What’s the Difference Between a Prophet and a Psychic?

Mosaic of the Prophet Isaiah by Michelangelo (courtesy of WikiCommons Jorg Bittner Unna)

AH writes: “My friend asked: ‘As far as psychic work the Gifts of the Holy Spirit included the gift of Prophecy… isn’t that psychic ability. Just a different name’?”

No, it’s not, but tell your friend not to feel bad. This is a very common mistake and one that I have addressed in other blogs, but will do so more directly here.

While it’s true that God can and does choose to reveal the future through the gift of prophecy, a prophet of God does a lot more than that. As Carl E. Olson of Catholic World Report explains, “Prophetic utterances were often exhortations to holiness, to authentic worship, and to zealous love for God and neighbor. Prophets such as Jeremiah and Elijah . . . were called to tell the truth about God and to proclaim God’s Word to the people.”

The authentic prophet is also very well aware of the fact that Satan can and does “predict” the future through the lips of “false prophets” such as clairvoyants and mediums which is why they will always “test the spirits” to determine if their information is coming from God, themselves, or the devil.

“Beloved, do not believe every spirit, but test the spirits to see whether they are from God, because many false prophets have gone out into the world.” (1 John 4:1)

Which leads to the question – can the devil tell the future?

No. Neither the good nor the bad angels can do this unless God chooses to reveal this to them. Satan merely uses his superior observation skills to predict what may happen.

As Catholic writer Philip Kosloski explains, “Demons by nature are extremely intelligent and can observe people and events very closely, having a sense of what will happen. Essentially they can ‘predict’ the future with limited accuracy, not because they know something hidden, but because they are able to observe and give a general prediction like any smart human.”

But what about when the clairvoyant’s prediction comes true? Doesn’t that mean their information came from God?

No! The devil can get it right sometimes; for that matter, even we can make a good educated guess from time to time that turns out to be true.

This is where a deeper and more profound distinction must be considered. Even though both the prophet and the psychic can make correct predictions about the future, only the prophet is getting their information from God.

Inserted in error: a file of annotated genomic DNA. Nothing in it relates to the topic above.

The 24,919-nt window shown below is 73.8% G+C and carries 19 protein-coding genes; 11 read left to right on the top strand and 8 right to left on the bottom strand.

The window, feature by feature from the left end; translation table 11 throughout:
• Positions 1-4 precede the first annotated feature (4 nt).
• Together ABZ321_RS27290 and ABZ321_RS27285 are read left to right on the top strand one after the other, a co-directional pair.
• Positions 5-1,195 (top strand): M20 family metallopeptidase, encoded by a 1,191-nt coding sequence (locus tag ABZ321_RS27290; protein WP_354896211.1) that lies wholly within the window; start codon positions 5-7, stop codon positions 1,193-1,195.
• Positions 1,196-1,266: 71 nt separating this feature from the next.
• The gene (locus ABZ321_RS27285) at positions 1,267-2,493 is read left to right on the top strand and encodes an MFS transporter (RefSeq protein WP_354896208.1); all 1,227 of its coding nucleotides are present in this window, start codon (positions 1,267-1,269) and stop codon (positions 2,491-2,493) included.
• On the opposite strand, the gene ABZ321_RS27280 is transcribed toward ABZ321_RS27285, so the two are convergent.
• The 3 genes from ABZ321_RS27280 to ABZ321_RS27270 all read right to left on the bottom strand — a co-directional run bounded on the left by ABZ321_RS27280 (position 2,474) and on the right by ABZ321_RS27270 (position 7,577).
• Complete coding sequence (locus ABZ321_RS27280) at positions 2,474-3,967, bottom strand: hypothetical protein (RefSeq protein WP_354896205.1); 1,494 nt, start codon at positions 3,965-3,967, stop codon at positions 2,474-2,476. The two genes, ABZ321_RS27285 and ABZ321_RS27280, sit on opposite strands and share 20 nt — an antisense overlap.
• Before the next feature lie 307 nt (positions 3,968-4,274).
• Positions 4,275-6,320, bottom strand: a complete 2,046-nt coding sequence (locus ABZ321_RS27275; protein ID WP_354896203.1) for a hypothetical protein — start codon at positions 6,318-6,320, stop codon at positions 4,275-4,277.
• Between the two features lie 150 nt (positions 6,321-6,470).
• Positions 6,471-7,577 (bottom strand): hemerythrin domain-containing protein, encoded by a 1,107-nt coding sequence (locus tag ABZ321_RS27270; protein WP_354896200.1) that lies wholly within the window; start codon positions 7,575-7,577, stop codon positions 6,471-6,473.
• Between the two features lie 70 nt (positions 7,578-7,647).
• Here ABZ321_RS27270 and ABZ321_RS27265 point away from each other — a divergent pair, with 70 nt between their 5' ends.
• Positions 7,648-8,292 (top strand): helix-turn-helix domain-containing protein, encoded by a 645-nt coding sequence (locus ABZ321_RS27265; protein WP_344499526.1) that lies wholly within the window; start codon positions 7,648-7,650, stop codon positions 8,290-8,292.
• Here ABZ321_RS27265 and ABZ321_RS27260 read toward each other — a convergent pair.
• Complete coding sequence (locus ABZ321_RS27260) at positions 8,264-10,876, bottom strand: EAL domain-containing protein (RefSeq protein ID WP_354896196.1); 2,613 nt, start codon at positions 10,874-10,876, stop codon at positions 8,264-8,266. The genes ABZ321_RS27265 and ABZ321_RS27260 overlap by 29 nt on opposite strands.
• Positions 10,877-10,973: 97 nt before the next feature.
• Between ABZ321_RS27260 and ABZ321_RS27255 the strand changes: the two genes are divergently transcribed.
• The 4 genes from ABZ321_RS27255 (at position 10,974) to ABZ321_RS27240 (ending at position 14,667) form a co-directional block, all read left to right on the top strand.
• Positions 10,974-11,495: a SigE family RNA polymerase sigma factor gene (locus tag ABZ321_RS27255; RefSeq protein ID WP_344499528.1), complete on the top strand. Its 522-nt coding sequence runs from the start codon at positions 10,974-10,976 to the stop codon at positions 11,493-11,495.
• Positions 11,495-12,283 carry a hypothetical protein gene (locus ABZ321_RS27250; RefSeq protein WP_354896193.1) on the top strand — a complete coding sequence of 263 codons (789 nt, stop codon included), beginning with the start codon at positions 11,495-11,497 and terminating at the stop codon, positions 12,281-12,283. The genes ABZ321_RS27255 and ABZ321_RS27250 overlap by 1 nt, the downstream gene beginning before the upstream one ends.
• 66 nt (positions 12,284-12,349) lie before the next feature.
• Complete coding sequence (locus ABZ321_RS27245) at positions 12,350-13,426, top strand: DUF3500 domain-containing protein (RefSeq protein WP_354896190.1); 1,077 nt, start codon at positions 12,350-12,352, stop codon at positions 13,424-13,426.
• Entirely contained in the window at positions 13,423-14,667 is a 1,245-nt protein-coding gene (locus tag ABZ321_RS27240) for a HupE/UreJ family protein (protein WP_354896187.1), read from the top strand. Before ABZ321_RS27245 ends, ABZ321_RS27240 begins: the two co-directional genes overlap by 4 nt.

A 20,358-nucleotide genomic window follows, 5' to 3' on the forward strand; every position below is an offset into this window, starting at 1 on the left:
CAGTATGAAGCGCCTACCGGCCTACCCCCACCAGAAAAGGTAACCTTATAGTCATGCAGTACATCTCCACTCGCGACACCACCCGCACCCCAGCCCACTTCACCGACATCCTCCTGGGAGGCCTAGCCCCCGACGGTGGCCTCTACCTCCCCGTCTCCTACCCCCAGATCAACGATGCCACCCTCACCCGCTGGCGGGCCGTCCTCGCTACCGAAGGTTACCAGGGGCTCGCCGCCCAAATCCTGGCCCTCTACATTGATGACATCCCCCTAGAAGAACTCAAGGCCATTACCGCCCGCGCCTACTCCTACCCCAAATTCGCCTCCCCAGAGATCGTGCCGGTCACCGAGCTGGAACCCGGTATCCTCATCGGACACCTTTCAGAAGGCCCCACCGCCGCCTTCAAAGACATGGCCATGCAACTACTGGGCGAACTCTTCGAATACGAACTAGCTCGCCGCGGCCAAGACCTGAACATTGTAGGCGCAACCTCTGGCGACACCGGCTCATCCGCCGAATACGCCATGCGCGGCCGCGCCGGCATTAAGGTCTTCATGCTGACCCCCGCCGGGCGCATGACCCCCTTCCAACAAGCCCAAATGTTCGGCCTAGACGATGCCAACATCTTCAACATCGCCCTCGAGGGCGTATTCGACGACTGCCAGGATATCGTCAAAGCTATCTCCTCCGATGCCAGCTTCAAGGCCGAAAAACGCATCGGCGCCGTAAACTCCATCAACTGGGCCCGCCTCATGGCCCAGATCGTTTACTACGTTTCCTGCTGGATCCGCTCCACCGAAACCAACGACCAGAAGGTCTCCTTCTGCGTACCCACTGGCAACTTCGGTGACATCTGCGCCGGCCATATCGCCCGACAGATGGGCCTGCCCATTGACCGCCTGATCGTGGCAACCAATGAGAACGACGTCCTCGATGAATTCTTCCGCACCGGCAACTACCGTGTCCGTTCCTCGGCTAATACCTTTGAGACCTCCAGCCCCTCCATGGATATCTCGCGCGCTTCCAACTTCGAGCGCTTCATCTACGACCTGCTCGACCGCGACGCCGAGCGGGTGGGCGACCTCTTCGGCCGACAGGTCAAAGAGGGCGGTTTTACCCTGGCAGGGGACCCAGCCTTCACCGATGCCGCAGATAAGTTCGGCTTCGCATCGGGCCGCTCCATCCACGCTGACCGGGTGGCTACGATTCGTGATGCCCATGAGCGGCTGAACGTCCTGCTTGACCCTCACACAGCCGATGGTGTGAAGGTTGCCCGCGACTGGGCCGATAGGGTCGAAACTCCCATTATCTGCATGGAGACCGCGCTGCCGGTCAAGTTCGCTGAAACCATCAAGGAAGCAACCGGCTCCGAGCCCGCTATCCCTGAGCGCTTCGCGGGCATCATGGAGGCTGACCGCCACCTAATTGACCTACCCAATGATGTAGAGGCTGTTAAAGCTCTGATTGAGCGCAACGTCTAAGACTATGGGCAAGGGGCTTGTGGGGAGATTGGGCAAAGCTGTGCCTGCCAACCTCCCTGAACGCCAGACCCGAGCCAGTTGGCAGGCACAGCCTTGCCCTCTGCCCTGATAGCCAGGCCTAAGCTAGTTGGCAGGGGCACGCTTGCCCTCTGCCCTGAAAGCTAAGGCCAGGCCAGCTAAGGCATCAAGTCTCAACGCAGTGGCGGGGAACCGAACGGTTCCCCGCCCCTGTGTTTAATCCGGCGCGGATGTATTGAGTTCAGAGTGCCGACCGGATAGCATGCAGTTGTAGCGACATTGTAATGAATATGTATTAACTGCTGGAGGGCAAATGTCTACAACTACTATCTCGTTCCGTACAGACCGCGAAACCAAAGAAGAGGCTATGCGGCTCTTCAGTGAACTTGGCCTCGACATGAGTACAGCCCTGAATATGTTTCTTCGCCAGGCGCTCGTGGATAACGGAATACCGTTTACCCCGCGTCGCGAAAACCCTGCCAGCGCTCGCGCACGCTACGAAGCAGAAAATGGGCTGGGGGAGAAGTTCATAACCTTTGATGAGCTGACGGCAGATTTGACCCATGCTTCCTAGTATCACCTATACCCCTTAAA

How do we know this? Because, according to Scripture, God considers psychics/mediums to be “abominations” (see Deuteronomy 18:10). For this reason, God would never contradict Himself by consorting with one. This is how we know that whatever information a psychic is getting is either coming from themselves (through hot or cold reading) or from demonic entities.

Consider the story of the slave girl with the “oracular spirit” in Acts 16:16-18. She had these gifts and used them to bring profit to her owners through fortune-telling. The girl began to follow Paul around, shouting, “These people are slaves of the Most High God, who proclaim to you a way of salvation.” She did this for many days until Paul finally had enough and, in the name of Jesus Christ, commanded the spirit to come out of her – which it did.

This girl was giving accurate information but she was not doing so at the bidding of the Most High. She was doing so at the bidding of herself and her owners.

In addition, prophets don’t hang out a neon sign in their front window and charge money for “readings.” The genuine prophet depends solely on God for visions and accepts them whenever God chooses to reveal them. God doesn’t give “readings” on-demand. The genuine prophet always works according to God’s terms, not his or her own.

For all of the above reasons, it is a sin to consort with fortune-tellers. As the Catechism explains, consorting with clairvoyants, consulting horoscopes, palm reading and consulting mediums and omens in search of revelations about the future, “conceal a desire for power over time, history, and in the last analysis, other human beings, as well as a wish to conciliate hidden powers. They contradict the honor, respect, and loving fear that we owe to God alone.” [No. 2216]

This explains why scripture is replete with warnings for the faithful to avoid anyone who “practices divination or is a soothsayer, augur, or sorcerer, or who casts spells, consults ghost and spirits, or seeks oracles from the dead” because anyone who does such things is “an abomination to the Lord” (Deut 18:10-12).

We’re not supposed to be overly curious about the future. As the Catechism advises: “ . . . [A] sound Christian attitude consists in putting oneself confidently into the hands of Providence for whatever concerns the future, and giving up all unhealthy curiosity about it.” [No. 2215]

Jesus warned us that “many false prophets will arise and deceive many” (Matt 24:11) and, unfortunately, these false prophets can be found in almost every neighborhood in the country and are all over the Internet.

Having explained all this, it’s easy to see the simple and yet critically important difference between the Spirit’s gift of prophecy and that of the psychic. One is sourced in God and the other is sourced in evil.

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